I do believe my mother is still eating in the picture above. We all ate hugely to stave off the cold. You can see in the movie how much we enjoyed eating the iced buns before the Amazons attacked.
I remember the Parley Scene as being of importance to Mrs Ransome, who was still living at the time. Arthur Ransome had died in 1967 but his formidable widow, Evgenia, owned the copyright to his books. And she did not want there to be any sexual frison between John and Nancy. Richard Pilbrow had had quite a job of persuading her to give him the rights to the film at all. He know that Tom Maschler, the head of Jonathan Cape, had already had to turn down many movie offers. The Ransomes feared ‘a Disney-ization of the story, a vulgarization.’ Neither Arthur Ransome nor his wife, Evgenia, had liked the black and white BBC version of Swallows and Amazons made in 1962 when Susan George played the part of Kitty, rather than Titty. I watched it with Joe Waters at the BBC library. I remember it as being terribly boring and rather badly made but am fascinated by the clips now. Susan George had such beautiful long plaits.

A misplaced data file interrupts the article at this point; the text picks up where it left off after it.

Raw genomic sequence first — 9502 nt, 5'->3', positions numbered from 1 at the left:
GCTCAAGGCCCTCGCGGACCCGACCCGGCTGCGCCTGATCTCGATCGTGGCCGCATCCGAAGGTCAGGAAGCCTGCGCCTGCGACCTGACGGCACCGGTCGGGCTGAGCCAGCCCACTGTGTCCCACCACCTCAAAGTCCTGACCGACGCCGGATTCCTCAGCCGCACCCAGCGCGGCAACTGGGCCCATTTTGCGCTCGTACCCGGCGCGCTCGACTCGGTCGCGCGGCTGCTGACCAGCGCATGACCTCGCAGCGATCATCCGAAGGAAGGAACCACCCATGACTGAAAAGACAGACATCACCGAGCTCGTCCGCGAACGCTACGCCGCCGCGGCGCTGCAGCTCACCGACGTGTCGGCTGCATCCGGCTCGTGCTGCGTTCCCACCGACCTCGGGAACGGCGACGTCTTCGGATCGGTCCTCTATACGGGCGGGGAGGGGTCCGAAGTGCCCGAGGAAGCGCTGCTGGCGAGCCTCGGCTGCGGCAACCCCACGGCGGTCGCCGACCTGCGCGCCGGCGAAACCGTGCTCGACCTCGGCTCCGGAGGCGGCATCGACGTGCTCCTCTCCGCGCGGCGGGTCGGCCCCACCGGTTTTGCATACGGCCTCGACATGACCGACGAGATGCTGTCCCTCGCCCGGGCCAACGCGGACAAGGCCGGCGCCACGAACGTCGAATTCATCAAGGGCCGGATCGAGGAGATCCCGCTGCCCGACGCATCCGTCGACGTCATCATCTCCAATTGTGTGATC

In his recently published book A Theatre Project, Richard describes how, by vowing to be true to the book, he finally persuaded Mrs Ransome to let him have the film rights. But life wasn’t easy. At the very last minute, just as we were about to start shooting, she put her oar in. ‘She took a violent dislike to the casting of Roger…He was dark haired. “This is outrageous; he has to be fair,” she protested.’ It was too late for Claude Whatham to re-cast. Richard admits that with regret he had to over-ride her. This is a secret that has only just been revealed. I was amazed when I heard about it since all the Swallows in Arthur Ransome’s drawings had very dark hair – as did the real children – the Altounyans, whose father was of Armenian descent.